Yes, pastiches such as “Rubber Bullets” and “Donna” are wonderful slabs of pop nirvana, but only tips of the proverbial iceberg of what the band achieved regularly and seemingly effortlessly elsewhere. All told it’s a forgivable oversight, as most of us own the original album releases anyway. Hopefully the appetizer of disc one prompts newcomers to the 10cc universe to familiarize themselves with a rewarding catalog.

Then as now, the chronology of the greatest hits disc is somewhat baffling. Every track follows according to the actual releases from “Rubber Bullets” to “Art for Art’s Sake.” Then it shuffles the order of events to the later and, with one exception, Lol Creme and Kevin Godley-less incarnation of the band: “I’m Mandy Fly Me,” “Good Morning Judge,” “The Things We Do for Love,” and “Dreadlock Holiday” before returning to the original group’s “I’m Not in Love” from the third album, “The Original Soundtrack.” All told, these are forgivable oversights albeit strange for those who own the original releases or other compilations.

The Other Discs Could Have Been Broader, Too

Okay, nothing new on disc one. Before turning to the post-10cc years covered on disc two, discs three and four contain a nice complement to the 2003 import compilation, “Strawberry Bubblegum (A Collection Of Pre-10cc Strawberry Studios Recordings 1969-1972),” despite some significant overlap. The inclusion of several tracks from Graham Gouldman’s pre-10cc solo effort yields a reminder that he penned the biggest hits for the Yardbirds (“For Your Love,” “Heart Full of Soul”), Hollies (“Bus Stop,” “Look Through Any Window”), Herman’s Hermits (“No Milk Today”), and Jeff Beck (“Tallyman”) prior to his Brill Building tenure, writing pop songs for the Kasenatz/Katz organization (Crazy Elephant, Ohio Express).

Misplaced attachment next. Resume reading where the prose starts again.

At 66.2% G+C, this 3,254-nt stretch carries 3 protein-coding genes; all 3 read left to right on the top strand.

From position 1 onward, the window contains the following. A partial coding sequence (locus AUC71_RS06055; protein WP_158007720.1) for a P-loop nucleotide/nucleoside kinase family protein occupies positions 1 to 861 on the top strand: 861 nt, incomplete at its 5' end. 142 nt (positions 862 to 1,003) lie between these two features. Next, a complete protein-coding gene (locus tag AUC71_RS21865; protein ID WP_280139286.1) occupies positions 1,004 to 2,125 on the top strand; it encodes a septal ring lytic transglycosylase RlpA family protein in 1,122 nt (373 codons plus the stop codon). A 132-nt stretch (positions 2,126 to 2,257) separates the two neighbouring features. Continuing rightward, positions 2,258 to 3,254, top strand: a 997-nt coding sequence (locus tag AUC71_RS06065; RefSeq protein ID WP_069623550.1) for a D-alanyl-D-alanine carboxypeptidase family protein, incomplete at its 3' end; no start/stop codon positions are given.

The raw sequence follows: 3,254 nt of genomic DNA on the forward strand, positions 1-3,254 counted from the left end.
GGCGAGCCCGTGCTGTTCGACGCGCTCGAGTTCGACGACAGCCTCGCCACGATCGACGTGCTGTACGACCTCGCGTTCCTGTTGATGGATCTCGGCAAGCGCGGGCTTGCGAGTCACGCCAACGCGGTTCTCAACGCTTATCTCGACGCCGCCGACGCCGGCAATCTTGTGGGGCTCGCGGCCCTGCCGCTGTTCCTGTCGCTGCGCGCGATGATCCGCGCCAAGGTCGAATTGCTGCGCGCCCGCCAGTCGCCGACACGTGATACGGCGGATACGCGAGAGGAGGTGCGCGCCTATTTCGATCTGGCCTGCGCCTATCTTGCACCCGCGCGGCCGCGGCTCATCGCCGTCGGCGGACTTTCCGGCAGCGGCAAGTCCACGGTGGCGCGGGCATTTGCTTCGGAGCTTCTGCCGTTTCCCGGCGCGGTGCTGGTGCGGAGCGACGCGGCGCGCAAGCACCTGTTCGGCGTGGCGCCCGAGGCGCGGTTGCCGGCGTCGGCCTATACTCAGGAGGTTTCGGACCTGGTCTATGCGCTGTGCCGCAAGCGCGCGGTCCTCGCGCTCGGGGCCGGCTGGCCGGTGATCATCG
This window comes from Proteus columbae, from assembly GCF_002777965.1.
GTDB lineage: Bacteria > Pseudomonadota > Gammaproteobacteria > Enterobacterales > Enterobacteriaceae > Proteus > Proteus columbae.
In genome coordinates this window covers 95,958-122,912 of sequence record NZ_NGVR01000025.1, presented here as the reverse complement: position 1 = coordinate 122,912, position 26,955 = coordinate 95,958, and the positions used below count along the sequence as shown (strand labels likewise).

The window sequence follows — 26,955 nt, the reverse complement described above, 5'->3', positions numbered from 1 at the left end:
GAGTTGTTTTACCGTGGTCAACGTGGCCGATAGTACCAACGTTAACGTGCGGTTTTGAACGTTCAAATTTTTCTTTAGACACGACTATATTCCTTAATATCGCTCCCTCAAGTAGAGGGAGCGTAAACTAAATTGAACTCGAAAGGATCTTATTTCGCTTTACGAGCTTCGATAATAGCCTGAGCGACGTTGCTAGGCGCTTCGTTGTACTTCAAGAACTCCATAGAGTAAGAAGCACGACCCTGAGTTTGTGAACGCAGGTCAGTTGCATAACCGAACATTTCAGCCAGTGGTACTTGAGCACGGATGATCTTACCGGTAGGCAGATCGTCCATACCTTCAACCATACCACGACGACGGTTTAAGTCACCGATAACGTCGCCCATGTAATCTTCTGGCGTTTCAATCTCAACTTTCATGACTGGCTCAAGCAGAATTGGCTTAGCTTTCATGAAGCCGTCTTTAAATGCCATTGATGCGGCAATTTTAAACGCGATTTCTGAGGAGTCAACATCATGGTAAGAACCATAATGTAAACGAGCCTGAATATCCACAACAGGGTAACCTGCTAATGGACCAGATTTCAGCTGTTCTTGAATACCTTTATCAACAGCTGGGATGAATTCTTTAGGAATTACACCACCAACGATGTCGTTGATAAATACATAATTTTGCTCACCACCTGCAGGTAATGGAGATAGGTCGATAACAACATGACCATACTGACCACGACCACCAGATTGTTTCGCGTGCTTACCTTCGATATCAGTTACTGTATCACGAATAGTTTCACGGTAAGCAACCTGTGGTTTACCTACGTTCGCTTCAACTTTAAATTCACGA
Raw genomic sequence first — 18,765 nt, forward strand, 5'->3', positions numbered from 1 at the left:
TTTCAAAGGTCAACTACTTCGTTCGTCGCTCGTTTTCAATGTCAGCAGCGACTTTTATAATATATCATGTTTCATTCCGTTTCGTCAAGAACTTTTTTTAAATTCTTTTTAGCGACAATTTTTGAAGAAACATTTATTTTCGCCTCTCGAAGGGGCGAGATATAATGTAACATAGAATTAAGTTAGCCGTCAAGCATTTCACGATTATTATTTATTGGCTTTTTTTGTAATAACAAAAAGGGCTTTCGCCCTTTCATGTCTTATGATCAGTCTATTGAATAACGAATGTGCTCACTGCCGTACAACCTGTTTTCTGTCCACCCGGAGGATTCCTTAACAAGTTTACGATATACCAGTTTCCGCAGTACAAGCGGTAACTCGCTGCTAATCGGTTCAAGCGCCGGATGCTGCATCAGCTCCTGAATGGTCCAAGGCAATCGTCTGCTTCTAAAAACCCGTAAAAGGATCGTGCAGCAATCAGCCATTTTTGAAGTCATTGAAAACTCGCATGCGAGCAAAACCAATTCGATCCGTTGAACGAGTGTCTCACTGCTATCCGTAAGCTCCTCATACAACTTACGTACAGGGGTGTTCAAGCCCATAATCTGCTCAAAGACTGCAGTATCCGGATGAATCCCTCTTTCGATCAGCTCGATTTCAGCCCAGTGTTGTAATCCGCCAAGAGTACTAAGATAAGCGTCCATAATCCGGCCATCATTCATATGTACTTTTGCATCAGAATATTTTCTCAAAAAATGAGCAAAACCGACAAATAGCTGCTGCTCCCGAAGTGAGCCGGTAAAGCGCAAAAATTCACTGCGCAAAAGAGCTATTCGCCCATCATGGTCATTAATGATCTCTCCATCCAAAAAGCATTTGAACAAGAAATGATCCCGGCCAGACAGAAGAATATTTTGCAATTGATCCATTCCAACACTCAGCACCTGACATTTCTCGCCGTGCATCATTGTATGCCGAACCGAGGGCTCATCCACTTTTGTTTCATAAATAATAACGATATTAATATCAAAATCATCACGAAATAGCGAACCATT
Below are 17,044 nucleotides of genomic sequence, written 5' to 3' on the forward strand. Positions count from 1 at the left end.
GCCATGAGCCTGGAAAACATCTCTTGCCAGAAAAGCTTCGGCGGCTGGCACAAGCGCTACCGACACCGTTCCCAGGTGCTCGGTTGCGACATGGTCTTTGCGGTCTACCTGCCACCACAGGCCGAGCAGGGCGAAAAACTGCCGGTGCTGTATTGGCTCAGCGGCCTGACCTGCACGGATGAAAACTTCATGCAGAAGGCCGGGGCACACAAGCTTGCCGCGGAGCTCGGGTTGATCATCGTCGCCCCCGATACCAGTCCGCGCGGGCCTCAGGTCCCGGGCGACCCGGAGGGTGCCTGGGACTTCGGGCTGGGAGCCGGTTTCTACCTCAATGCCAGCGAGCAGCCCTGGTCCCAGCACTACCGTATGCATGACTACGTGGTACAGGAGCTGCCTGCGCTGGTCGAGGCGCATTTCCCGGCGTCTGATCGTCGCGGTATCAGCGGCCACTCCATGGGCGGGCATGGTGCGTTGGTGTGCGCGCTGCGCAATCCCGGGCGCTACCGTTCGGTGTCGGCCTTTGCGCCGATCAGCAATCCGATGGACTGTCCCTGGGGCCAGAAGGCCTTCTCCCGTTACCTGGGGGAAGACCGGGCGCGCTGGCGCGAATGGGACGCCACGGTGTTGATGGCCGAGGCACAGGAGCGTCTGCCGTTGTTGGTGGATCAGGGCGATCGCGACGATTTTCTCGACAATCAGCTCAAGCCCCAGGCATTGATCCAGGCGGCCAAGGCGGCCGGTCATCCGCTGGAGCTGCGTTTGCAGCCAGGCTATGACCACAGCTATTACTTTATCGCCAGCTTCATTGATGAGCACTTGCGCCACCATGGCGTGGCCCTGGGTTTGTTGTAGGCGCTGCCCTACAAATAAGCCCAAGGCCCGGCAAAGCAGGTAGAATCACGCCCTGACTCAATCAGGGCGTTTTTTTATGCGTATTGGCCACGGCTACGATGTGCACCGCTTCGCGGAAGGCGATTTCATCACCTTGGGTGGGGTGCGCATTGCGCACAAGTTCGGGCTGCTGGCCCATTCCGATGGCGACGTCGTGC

Additionally, the discs covering the pre-10cc era include three songs wherein the band served as studio musicians for the resurgent Neil Sedaka after recognizing commercial success under the name Hot Legs with a novelty song titled “Neanderthal Man.” It represents guitarist, singer, and songwriter Eric Stewart’s early career with hits he recorded both before and after Wayne Fontana quit as lead singer of the Mindbenders, “One More Time” (before) and “Groovy Kind of Love” (after).